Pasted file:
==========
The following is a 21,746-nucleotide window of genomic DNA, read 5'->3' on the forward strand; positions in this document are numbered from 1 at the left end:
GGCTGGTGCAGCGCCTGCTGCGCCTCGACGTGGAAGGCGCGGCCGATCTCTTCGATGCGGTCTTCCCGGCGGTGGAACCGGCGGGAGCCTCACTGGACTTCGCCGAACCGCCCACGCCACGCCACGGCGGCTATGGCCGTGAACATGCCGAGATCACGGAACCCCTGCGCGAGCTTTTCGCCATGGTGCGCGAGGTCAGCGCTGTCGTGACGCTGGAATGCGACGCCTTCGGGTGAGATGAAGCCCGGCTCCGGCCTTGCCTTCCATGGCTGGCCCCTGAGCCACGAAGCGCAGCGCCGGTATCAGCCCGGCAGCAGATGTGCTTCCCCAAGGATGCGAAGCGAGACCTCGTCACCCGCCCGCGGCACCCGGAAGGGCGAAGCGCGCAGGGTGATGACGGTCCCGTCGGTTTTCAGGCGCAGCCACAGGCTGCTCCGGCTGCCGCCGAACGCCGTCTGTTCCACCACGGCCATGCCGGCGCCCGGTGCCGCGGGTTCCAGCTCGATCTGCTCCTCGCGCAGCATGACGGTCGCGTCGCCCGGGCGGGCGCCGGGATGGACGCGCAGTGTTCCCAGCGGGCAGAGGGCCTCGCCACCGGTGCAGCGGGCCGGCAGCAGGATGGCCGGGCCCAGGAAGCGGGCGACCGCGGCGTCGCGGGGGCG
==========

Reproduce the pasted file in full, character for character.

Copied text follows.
The following is a 21,746-nucleotide window of genomic DNA, read 5'->3' on the forward strand; positions in this document are numbered from 1 at the left end:
GGCTGGTGCAGCGCCTGCTGCGCCTCGACGTGGAAGGCGCGGCCGATCTCTTCGATGCGGTCTTCCCGGCGGTGGAACCGGCGGGAGCCTCACTGGACTTCGCCGAACCGCCCACGCCACGCCACGGCGGCTATGGCCGTGAACATGCCGAGATCACGGAACCCCTGCGCGAGCTTTTCGCCATGGTGCGCGAGGTCAGCGCTGTCGTGACGCTGGAATGCGACGCCTTCGGGTGAGATGAAGCCCGGCTCCGGCCTTGCCTTCCATGGCTGGCCCCTGAGCCACGAAGCGCAGCGCCGGTATCAGCCCGGCAGCAGATGTGCTTCCCCAAGGATGCGAAGCGAGACCTCGTCACCCGCCCGCGGCACCCGGAAGGGCGAAGCGCGCAGGGTGATGACGGTCCCGTCGGTTTTCAGGCGCAGCCACAGGCTGCTCCGGCTGCCGCCGAACGCCGTCTGTTCCACCACGGCCATGCCGGCGCCCGGTGCCGCGGGTTCCAGCTCGATCTGCTCCTCGCGCAGCATGACGGTCGCGTCGCCCGGGCGGGCGCCGGGATGGACGCGCAGTGTTCCCAGCGGGCAGAGGGCCTCGCCACCGGTGCAGCGGGCCGGCAGCAGGATGGCCGGGCCCAGGAAGCGGGCGACCGCGGCGTCGCGGGGGCG